By Denise McLoughlin
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Published in the Prophetstown Echo Feb. 9, 2010, Vol. 121, No. 6, p. A-1; A-6, B-6
Tampico’s sidewalks probably have not encountered so much foot-traffic in decades. By 9:00 a.m., a crowd was gathering. Some came inside the Birthplace, others waited outside to take pictures of his arrival. The game plan was that he would start out at a breakfast and tour of the Reagan Museum at Eureka College, and then he would board a bus with an entourage of 50 people, which included the president of Eureka College, Dr. J. David Arnold and head out for Tampico.
By 9:30 a.m., everyone was at the ready for the scheduled arrival of the son of the favorite son. A welcoming committee chose their positions inside the Birthplace Gift Shop. EMT’s doing double-duty as cashiers waited behind the counter. The Mayor & Mrs. Specht prepared to meet the other dignitaries and Mr. Reagan. Members of Tampico’s “Royalty” stood at the door-step of the Gift Shop to greet Mr. Reagan on his arrival.
A few doors down at the Historical Museum, was a similar scenario. Coffee was perking and the punch bowl filled. Napkins and service-ware decoratively displayed so that the anticipated crowd would flow unobstructed through the Museum.
The TAHS has sponsored a Ronald Reagan Birthday Party since his election, but this year was extra special. The cake, designed and prepared by Mrs. Tabor of Tampico, was displayed on a table of its own. This year’s cake picture was of Ronald Reagan in his “Ranch attire.” A point that his son would later expound on, impressing and reminding us all how his dad never forgot his roots, nor did he ever really leave them. He started out with a simple life and Michael felt that simplistic life-style of living was carried on at his ranch home in California and in his life. The ranch was modest by California standards. Michael reiterated that his dad never presented himself in an ostentatious manner that said, “Look at me, I’m the president.” He still chopped the wood for the fireplace himself. Michael said the Birthplace apartment felt the same as the ranch.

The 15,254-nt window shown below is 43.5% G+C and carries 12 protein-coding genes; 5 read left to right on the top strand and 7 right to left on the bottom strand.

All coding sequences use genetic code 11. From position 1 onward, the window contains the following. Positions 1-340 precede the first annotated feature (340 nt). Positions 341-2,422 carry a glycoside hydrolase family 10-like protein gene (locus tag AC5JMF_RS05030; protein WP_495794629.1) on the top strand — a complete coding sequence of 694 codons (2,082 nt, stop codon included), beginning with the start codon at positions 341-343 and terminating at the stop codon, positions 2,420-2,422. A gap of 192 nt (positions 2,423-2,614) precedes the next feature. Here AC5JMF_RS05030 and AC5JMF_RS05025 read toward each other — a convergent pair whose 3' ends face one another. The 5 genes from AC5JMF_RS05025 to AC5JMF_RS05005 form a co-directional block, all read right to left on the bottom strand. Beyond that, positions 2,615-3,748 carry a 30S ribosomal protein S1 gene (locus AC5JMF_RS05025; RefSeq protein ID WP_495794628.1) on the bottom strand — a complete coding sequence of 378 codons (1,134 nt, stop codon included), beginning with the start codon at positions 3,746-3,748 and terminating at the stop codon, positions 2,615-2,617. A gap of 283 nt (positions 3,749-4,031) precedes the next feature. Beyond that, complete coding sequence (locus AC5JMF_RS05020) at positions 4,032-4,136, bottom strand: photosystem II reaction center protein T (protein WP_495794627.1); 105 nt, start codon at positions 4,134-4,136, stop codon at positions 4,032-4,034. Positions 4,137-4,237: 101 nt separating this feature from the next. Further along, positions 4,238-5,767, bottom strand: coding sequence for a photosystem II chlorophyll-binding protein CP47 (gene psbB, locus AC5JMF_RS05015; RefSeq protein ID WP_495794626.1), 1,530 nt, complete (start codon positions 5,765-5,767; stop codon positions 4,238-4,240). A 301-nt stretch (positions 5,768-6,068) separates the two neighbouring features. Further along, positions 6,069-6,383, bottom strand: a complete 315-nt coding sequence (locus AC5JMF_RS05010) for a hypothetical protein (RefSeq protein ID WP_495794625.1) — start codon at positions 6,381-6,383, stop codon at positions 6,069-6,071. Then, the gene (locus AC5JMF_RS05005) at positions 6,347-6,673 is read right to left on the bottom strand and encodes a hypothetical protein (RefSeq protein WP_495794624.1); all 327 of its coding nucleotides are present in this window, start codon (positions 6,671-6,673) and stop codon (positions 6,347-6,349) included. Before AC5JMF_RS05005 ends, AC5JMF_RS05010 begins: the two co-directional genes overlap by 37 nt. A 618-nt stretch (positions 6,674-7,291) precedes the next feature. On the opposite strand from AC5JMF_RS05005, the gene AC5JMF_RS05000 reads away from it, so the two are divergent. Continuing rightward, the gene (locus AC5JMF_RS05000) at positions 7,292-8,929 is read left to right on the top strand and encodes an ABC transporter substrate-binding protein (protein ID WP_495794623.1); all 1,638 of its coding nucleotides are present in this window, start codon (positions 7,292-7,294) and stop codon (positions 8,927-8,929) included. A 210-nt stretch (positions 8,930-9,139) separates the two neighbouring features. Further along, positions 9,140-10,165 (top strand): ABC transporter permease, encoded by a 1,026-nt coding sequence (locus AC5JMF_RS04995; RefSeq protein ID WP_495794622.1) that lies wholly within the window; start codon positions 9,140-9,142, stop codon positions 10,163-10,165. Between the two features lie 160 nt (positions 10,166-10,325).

The ETA for Tampico was 9:30 a.m., where he would take a tour of his grandparents’ apartment where his father was born 99 years ago. It was the first time he had ever seen it; even after relentless attempts by Shirley Lester to have him visit at least once to meet one of his biggest fans, Amy McElhiney. Amy and her husband Lloyd who is now deceased, were the docents for the Reagan Birthplace for over 12 years. They were responsible for keeping the Birthplace open to the public seven days a week during the tourist season. In addition, Amy was the president of the Tampico Area Historical Society, which archives all of the Tampico history. When she and Lloyd retired, the Tampico Historical Society sponsored a trip to California to visit the Ronald Reagan Library, a trip to the Ranch, and on to the USS Reagan. The only thing that could possibly be any better would be to actually meet a Reagan family member. It was another 6 or so years before that happened; but alas, the meeting occurred. It happened in Tampico where it all started, giving the meeting a bit of poetic justice. Amy was seated in a wheelchair with the rest of the welcoming committee as Michael entered the Gift Shop. To me, if I saw nothing else of his visit, it was priceless to see – no, experience this first encounter. Assisted by newswoman Andrea Zinga, Amy stood to shake the hand of the son of Ronald Reagan. With almost as much charm and charisma as his dad, he smiled, extended his hand, and then hugged her, asking, “Am I forgiven”? As if any verbalization were needed (you need only see her face), she nodded and said, “Yes.”